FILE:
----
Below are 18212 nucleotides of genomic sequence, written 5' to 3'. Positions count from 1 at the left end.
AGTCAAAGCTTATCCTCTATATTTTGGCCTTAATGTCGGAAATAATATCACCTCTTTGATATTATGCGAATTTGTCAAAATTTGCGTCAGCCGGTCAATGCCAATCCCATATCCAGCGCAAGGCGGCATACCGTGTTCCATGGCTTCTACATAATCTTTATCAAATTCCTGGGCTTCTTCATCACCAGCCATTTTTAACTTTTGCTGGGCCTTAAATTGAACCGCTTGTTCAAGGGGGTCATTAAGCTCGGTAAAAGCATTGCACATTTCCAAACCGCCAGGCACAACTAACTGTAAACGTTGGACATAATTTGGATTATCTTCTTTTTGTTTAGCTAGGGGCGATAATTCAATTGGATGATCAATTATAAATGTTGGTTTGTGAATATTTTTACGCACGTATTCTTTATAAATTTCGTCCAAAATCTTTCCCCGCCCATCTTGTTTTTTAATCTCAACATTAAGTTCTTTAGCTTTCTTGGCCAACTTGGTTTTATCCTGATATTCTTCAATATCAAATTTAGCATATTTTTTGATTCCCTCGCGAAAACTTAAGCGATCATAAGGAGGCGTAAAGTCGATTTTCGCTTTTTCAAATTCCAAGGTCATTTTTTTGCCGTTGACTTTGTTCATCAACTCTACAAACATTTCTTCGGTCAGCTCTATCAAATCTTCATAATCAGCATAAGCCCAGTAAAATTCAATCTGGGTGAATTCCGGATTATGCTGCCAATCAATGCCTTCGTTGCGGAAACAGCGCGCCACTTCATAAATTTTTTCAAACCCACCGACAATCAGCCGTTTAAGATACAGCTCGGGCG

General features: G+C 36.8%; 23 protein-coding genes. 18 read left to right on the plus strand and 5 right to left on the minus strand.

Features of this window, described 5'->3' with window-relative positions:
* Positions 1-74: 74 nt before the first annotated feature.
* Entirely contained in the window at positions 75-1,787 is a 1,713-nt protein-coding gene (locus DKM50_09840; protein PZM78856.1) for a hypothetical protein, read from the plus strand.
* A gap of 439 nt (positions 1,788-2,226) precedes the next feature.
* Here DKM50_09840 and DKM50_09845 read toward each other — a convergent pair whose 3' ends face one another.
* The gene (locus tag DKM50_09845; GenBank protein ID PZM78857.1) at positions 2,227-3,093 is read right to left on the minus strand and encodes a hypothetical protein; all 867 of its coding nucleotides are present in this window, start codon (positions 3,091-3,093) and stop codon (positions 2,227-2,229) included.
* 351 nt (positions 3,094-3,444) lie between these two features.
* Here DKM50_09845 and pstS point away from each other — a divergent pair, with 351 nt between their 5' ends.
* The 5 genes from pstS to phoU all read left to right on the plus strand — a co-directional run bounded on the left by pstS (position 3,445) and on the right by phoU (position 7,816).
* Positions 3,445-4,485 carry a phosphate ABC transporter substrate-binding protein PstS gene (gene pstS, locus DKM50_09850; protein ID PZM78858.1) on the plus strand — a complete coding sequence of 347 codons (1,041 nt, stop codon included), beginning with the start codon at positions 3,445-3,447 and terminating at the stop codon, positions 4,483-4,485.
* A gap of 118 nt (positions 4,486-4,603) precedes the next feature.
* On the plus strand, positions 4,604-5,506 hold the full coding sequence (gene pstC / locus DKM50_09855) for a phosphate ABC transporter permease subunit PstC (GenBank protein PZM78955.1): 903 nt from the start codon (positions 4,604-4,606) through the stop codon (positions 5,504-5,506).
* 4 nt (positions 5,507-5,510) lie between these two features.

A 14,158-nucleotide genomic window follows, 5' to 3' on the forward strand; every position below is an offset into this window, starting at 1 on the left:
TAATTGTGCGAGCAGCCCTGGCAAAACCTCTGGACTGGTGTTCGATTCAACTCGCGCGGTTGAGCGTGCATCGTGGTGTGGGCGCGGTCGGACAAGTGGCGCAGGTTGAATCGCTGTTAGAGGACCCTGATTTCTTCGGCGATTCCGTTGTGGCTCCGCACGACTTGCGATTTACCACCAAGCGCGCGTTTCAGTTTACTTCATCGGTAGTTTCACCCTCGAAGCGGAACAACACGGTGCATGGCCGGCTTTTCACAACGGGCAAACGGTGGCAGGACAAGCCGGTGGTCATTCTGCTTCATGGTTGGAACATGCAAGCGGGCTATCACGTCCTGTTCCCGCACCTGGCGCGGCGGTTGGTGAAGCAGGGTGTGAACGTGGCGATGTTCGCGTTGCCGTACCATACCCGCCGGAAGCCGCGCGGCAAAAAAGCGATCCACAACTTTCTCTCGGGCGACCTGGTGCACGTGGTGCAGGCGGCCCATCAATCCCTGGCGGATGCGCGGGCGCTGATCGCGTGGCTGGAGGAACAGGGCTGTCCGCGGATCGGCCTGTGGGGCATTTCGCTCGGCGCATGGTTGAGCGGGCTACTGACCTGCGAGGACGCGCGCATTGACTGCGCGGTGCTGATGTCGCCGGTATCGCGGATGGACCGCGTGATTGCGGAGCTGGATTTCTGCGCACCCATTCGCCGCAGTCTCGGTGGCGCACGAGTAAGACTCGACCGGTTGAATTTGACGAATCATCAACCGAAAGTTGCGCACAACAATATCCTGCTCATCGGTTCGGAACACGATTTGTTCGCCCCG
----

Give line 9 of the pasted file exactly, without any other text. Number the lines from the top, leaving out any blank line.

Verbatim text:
* The gene (locus tag DKM50_09845; GenBank protein ID PZM78857.1) at positions 2,227-3,093 is read right to left on the minus strand and encodes a hypothetical protein; all 867 of its coding nucleotides are present in this window, start codon (positions 3,091-3,093) and stop codon (positions 2,227-2,229) included.